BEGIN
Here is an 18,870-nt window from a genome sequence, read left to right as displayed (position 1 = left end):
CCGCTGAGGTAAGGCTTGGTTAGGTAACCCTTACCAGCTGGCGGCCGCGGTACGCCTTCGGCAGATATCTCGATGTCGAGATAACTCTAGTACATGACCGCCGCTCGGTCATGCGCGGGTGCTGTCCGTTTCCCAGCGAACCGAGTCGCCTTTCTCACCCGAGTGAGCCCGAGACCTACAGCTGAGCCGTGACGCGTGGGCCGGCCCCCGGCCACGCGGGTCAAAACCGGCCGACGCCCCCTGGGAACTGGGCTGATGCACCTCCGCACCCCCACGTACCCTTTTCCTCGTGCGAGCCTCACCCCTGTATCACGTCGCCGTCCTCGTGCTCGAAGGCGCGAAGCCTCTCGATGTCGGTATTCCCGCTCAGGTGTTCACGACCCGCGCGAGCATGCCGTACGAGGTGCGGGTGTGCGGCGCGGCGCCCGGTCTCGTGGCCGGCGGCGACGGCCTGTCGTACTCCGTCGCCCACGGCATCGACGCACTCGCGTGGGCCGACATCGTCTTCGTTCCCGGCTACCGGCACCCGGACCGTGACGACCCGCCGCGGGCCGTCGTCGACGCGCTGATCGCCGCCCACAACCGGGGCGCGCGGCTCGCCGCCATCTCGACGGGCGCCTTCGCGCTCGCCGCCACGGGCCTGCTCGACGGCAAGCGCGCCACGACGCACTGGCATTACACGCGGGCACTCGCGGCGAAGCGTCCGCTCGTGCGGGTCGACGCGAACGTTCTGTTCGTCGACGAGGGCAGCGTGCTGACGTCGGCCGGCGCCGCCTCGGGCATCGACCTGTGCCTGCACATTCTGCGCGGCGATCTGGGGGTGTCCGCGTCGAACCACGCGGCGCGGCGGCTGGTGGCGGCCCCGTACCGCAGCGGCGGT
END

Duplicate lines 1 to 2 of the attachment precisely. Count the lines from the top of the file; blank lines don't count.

Here is an 18,870-nt window from a genome sequence, read left to right as displayed (position 1 = left end):
CCGCTGAGGTAAGGCTTGGTTAGGTAACCCTTACCAGCTGGCGGCCGCGGTACGCCTTCGGCAGATATCTCGATGTCGAGATAACTCTAGTACATGACCGCCGCTCGGTCATGCGCGGGTGCTGTCCGTTTCCCAGCGAACCGAGTCGCCTTTCTCACCCGAGTGAGCCCGAGACCTACAGCTGAGCCGTGACGCGTGGGCCGGCCCCCGGCCACGCGGGTCAAAACCGGCCGACGCCCCCTGGGAACTGGGCTGATGCACCTCCGCACCCCCACGTACCCTTTTCCTCGTGCGAGCCTCACCCCTGTATCACGTCGCCGTCCTCGTGCTCGAAGGCGCGAAGCCTCTCGATGTCGGTATTCCCGCTCAGGTGTTCACGACCCGCGCGAGCATGCCGTACGAGGTGCGGGTGTGCGGCGCGGCGCCCGGTCTCGTGGCCGGCGGCGACGGCCTGTCGTACTCCGTCGCCCACGGCATCGACGCACTCGCGTGGGCCGACATCGTCTTCGTTCCCGGCTACCGGCACCCGGACCGTGACGACCCGCCGCGGGCCGTCGTCGACGCGCTGATCGCCGCCCACAACCGGGGCGCGCGGCTCGCCGCCATCTCGACGGGCGCCTTCGCGCTCGCCGCCACGGGCCTGCTCGACGGCAAGCGCGCCACGACGCACTGGCATTACACGCGGGCACTCGCGGCGAAGCGTCCGCTCGTGCGGGTCGACGCGAACGTTCTGTTCGTCGACGAGGGCAGCGTGCTGACGTCGGCCGGCGCCGCCTCGGGCATCGACCTGTGCCTGCACATTCTGCGCGGCGATCTGGGGGTGTCCGCGTCGAACCACGCGGCGCGGCGGCTGGTGGCGGCCCCGTACCGCAGCGGCGGT